Kingsley offers a revolutionary program for the study of Empedocles, the Pythagorean tradition (early and late), and, in fact, of the entire stream of Presocratic thinkers who were concerned with both cosmology and eschatology. If K. is right classicists and historians of ancient philosophy and religion will have to completely rethink many fundamental issues: the mixture of rational and irrational elements in Presocratic philosophy, e.g., the practice of magic and ritual by individuals also committed to physicalist explanations of objects and events; the originality of Plato’s cosmological and mythical speculations; the relationship between ancient Pythagoreanism and its later adherents among the Neo-Pythagoreans and Neoplatonists; and the reliability of Aristotle, Theophrastus and other ancient authorities as transmitters and interpreters of Presocratic views. The book examines so many issues and confronts received opinions on so many fronts it is not surprising that some of K.’s interpretations are more thorough and convincing than others. But even when he does not win one over, inevitably the reader comes away with a fresh perspective on old problems and familiar texts. In this respect alone K.’s study is a great success.
In the first and shortest of the three parts K. attempts to clarify what he considers unresolved puzzles in Empedoclean cosmology, specifically, the identification of gods with the elements.
Hear first the four roots of all things:
Dazzling Zeus, life-bearing Hera, Aidoneus, and
Nestis who moistens the springs of mortals with her tears.—(DK B6)
Reigning orthodoxy equates Zeus with fire, Hera with air, and Hades with earth. K. champions the view—held by some in antiquity and revived briefly at the end of the nineteenth century—that Zeus is air, Hera earth, and Hades fire; near the end of the book, in ch. 22, he identifies Nestis (a cult-title of Persephone, in his view) with water. K. first applies his ingenuity to the identity of air. Beginning with the archaic and classical equation of aither = air, K. traces how aer, which was localized as moist or misty air, gradually displaced the more general term. Aither in turn became the localized term, referring later to the upper heaven whereby it became associated with fire (or the combination of fire and air) by the Stoics. Hence the equation Zeus = fire. Stoic exegesis, K. asserts, has misled us into thinking that Empedocles’ air is aer and that Zeus is fire. K.’s detailed case for the equation of aither with air is convincing, though it is impossible to evaluate it here in detail. However, it should be noted that there is some waffling in his account when he observes that ‘aither is above all the realm of heaven, the outermost region of the universe’ (cf. pp. 17, 35).
More central to K.’s story is the identification of fire with Hades. The misconstrual of Hades as air is ascribed to Platonists (and Neoplatonists) who symbolically interpreted the sub-lunar realm (or atmosphere) as Hades, ‘the dark region of air in the earth’s shadow, the specifically terrestrial region of the atmosphere which is alive with the suffering and wailing of earthbound souls’ (39). The realm of Hades is, of course, below the earth. Why, then, K. asks sharply, should we construe Hades as air? He suggests that we strip away the allegory and anachronism which has crept into our thinking on this point and take Empedocles at his word. He begins part 2 of the book with the Sicilian’s announcement that ‘there are many fires burning beneath the earth’ (B52). What follows is a comprehensive account of the geography and geology of Sicily, highlighting its vulcanism, subterranean rivers of lava and hot mud, and its ubiquitous hot springs. K. makes a powerful argument for linking these subterranean fires with Hades, one that is grounded in concrete detail and an encyclopedic knowledge of ancient literature. Here is one piece he fits into the puzzle. Confronting the fact that Empedocles twice uses the name of Hephaestus when referring to the element of fire, K. focuses on the role of this fire divinity in Sicilian cult and myth, and especially his association with Mount Etna. He concludes that Hades manifests fire in its destructive aspect, whereas Hephaestus as craftsman and creative force (in conjunction with Aphrodite) displays the creative aspect of fire (75). Enhancing the cogency of K.’s detailed presentation is his interpretive principle that ‘the underworld is a place of paradox and inversion. In particular it is the place where polar opposites coexist and merge, and especially the place where the paradox of destructive force being converted into creative power is realized at its greatest intensity’ (77). (Here K. cites with a flourish Milton’s equation of Lucifer with Hephaestus—one instance of his use of late evidence to recover the meaning of ancient images.)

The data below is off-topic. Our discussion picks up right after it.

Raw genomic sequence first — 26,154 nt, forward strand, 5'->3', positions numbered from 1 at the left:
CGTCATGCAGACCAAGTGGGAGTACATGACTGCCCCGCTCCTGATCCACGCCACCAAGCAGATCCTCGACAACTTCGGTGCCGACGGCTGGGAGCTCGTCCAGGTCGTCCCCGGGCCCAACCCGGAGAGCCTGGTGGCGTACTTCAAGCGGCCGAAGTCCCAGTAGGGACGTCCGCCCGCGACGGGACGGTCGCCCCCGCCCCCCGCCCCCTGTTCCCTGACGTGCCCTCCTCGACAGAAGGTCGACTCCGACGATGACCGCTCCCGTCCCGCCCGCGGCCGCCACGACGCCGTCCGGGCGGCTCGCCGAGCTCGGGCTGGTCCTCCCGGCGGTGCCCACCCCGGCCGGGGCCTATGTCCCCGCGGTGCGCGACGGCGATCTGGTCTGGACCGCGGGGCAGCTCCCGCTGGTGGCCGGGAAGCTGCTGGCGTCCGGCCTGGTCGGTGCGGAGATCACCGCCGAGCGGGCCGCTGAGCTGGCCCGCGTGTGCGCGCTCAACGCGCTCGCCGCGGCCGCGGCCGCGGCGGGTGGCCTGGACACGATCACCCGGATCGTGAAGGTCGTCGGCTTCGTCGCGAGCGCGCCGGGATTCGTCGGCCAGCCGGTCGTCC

The next episode in this journey through Sicily concerns the Phaedo myth. K.’s claims are certainly provocative: for the geography, cosmological structure, and even the eschatology of this myth Plato is heavily indebted to the Pythagoreans of Sicily and southern Italy. The correspondences articulated by K. between Sicily’s underground rivers (of water, mud, and lava) and Plato’s ‘mythical’ rivers, based on a careful review of many ancient authors, e.g. Strabo, Diodorus et al., are striking indeed, and quite plausible too given Plato’s visits to Sicily and his personal contacts with Italian Pythagoreans. Also informative are K.’s extensive inquiries concerning the deep dark blue of the Cocytus, comparisons with Lake Avernus, and specific associations between the cult of Persephone and Campanian geography. K. goes even further, however, and asserts that, since we should not and in fact cannot separate myth from science in archaic Greek thought, we should not separate the eschatological aspects of the Phaedo myth from its topographical foundations (88). Thus, he asserts, the myth has a geographical provenance. Even more importantly K. takes literally Phaedo 108-9 where Socrates notes that his story was told to him by an anonymous source; likewise for the Gorgias myth (cf. Gorgias 492-3 with pp. 104-5). He adduces evidence that other important features of the myth, viz., the spherical earth and the ‘true earth’, are borrowings from Pythagorean cosmology. On the basis of this putative borrowing he concludes that Plato’s originality in the composition of these two myths, at least, has been wildly exaggerated. ‘Plato,’ he argues, ‘has reproduced—as opposed to created—not just the literal, mythological level but also the symbolic level of interpretation’ (108). In fact, K. believes, ‘there is no evidence whatever that he contributed to the creation—or even the arrangement—of the mythical material in any significant way’ (109). This final judgment is extreme, I think, but let’s pursue this fascinating argument to its conclusion before assessing its cogency.